This is page 35 from the book Grid Systems: Principles of Organizing Type. In this page author give us an example of the brochure for Die Neue Typographie. I can't understand how this grid system comes out? They mentioned there are two same width column overlapped and they have created a narrower column, but I can't see how they overlap, the overlay didn't show it.
Very roughly: it looks like there is a basic two column set up as indicated at the very bottom ("column width").
Then to set up the left column, the designer "stole" 1/3 of the right column, and of that one third, used 1/3 for the gutter. This left 2/3 of a column for the upper right, and the bottom right is the original column width.
The designer may have used a geometric series as an inspiration, or simply liked thirds. The scan is not perfect, nor squared off, so getting precise measurements is not possible without the original.
If you are studying the grid system, I recommend you read and try to understand each example, but keep the image rather than the written description. Personally I think this book use a terminology a bit confusing in a reduced space when trying to explain something simple.
In the case of Ian Tschichold, he belongs to the post-Dada and pre-Bauhaus era, when the first graphic designers where experimenting with extremely structured grid systems and studying their possible breaks in composition.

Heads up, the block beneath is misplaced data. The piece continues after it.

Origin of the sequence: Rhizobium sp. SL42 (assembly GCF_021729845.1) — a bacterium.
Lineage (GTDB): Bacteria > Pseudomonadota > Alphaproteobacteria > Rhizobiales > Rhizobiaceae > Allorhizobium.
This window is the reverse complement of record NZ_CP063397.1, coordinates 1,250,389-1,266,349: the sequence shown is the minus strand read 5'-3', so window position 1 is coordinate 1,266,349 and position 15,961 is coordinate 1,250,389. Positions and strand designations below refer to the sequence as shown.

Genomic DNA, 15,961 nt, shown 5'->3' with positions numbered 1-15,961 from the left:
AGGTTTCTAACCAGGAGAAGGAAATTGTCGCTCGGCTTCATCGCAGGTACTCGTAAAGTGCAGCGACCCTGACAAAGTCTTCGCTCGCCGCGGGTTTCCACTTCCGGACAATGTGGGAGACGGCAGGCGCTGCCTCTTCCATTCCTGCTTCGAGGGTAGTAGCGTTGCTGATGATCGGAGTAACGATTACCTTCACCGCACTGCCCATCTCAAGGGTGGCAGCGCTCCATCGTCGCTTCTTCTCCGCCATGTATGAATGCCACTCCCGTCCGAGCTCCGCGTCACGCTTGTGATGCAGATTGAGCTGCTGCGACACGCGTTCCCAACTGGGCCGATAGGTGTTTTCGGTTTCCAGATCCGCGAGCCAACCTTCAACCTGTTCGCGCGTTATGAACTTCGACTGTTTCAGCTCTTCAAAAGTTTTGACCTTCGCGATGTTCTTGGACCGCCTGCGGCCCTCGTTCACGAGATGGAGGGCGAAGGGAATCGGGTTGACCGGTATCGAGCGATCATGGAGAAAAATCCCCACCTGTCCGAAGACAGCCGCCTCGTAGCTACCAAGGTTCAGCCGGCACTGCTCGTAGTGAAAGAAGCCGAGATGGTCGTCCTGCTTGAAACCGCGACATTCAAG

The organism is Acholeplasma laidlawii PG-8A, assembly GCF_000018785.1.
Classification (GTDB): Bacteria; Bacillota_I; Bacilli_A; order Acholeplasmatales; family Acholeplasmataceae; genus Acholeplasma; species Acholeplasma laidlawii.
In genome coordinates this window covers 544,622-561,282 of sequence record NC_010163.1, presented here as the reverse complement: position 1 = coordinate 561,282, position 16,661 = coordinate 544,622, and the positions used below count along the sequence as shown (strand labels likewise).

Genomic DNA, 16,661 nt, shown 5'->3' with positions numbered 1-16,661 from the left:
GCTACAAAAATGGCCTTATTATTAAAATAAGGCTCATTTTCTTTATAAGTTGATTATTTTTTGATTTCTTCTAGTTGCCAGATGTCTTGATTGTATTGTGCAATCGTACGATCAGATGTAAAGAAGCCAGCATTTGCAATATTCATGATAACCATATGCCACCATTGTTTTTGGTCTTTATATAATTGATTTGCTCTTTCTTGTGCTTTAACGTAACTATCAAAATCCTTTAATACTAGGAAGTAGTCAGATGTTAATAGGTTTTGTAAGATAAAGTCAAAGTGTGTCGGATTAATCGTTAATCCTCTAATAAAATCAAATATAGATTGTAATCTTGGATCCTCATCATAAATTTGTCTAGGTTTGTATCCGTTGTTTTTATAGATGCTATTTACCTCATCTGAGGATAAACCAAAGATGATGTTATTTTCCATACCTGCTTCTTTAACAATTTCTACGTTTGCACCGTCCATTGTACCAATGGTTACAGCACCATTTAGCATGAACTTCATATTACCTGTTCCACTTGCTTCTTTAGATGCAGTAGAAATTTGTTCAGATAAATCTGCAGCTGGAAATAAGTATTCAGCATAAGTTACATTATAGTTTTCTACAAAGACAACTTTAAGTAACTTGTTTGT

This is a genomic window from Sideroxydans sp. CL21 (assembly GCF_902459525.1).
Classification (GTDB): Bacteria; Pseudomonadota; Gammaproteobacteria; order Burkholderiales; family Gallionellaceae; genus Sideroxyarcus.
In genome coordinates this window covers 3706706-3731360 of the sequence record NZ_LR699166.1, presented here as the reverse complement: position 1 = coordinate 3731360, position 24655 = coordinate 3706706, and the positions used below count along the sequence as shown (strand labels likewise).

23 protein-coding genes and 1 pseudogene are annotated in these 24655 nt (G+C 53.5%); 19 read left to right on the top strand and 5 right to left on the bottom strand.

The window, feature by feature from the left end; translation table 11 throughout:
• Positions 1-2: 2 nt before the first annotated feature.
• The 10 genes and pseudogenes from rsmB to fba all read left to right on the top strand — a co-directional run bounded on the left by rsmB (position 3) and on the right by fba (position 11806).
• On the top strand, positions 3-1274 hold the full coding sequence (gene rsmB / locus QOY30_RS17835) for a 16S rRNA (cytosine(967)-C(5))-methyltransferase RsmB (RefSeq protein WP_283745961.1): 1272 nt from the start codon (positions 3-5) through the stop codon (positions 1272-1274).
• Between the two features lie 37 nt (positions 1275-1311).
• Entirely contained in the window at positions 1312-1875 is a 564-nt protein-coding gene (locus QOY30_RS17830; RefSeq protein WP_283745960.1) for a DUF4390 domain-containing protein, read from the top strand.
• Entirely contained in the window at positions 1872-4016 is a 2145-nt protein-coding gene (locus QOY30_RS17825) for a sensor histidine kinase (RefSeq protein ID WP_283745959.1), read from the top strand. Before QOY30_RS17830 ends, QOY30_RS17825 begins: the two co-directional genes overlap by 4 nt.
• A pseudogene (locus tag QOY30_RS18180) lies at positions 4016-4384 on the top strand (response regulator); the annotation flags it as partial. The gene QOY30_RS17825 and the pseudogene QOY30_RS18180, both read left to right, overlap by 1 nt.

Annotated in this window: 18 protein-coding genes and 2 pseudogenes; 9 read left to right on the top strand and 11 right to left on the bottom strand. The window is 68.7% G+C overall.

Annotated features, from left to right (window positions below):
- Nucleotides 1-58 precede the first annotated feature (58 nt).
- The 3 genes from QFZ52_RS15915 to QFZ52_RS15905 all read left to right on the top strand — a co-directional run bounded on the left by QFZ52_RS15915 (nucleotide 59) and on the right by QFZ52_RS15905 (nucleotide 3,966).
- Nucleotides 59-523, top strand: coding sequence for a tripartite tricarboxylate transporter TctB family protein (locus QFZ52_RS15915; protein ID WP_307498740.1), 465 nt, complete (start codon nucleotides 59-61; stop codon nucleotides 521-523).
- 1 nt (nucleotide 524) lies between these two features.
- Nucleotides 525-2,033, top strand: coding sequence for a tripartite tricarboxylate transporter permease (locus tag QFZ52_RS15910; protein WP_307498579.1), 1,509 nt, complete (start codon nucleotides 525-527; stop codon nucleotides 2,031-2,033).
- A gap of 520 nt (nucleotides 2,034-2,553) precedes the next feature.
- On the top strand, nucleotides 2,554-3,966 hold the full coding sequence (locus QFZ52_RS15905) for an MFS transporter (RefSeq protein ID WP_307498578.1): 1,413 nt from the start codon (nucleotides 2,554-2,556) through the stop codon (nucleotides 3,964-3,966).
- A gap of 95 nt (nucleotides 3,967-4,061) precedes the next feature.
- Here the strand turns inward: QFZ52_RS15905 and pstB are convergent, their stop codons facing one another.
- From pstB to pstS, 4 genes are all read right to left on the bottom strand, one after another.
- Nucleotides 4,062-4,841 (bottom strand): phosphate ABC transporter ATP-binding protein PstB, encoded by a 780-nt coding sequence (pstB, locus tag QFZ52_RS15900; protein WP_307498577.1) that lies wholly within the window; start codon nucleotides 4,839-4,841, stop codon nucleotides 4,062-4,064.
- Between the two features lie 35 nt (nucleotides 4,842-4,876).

From the above example, the description is as follows:
- I don't know if there are two equal columns. When referring to columns there must be a separation in the center: the gutter. Here it doesn't exist, so I interpret more the page frame divided vertically in two.
- Building a horizontal golden rectangle in one of this halves gives the size of the lower right text box.
- The rest of the text frames and margins are obtained following the guidelines and structural axis obtained from the whole page frame golden ratio.
I think the final construction has a little more research than two simple overlapped columns. But, as written before, is a product of experimenting.
That's why, it's better
- See what elements are part of each reticular construction
- What are the structural axes
- What are the blanc areas
- What are the support points
- Try to see the possibilities with the location of each compositional element, inside the grid or breaking it.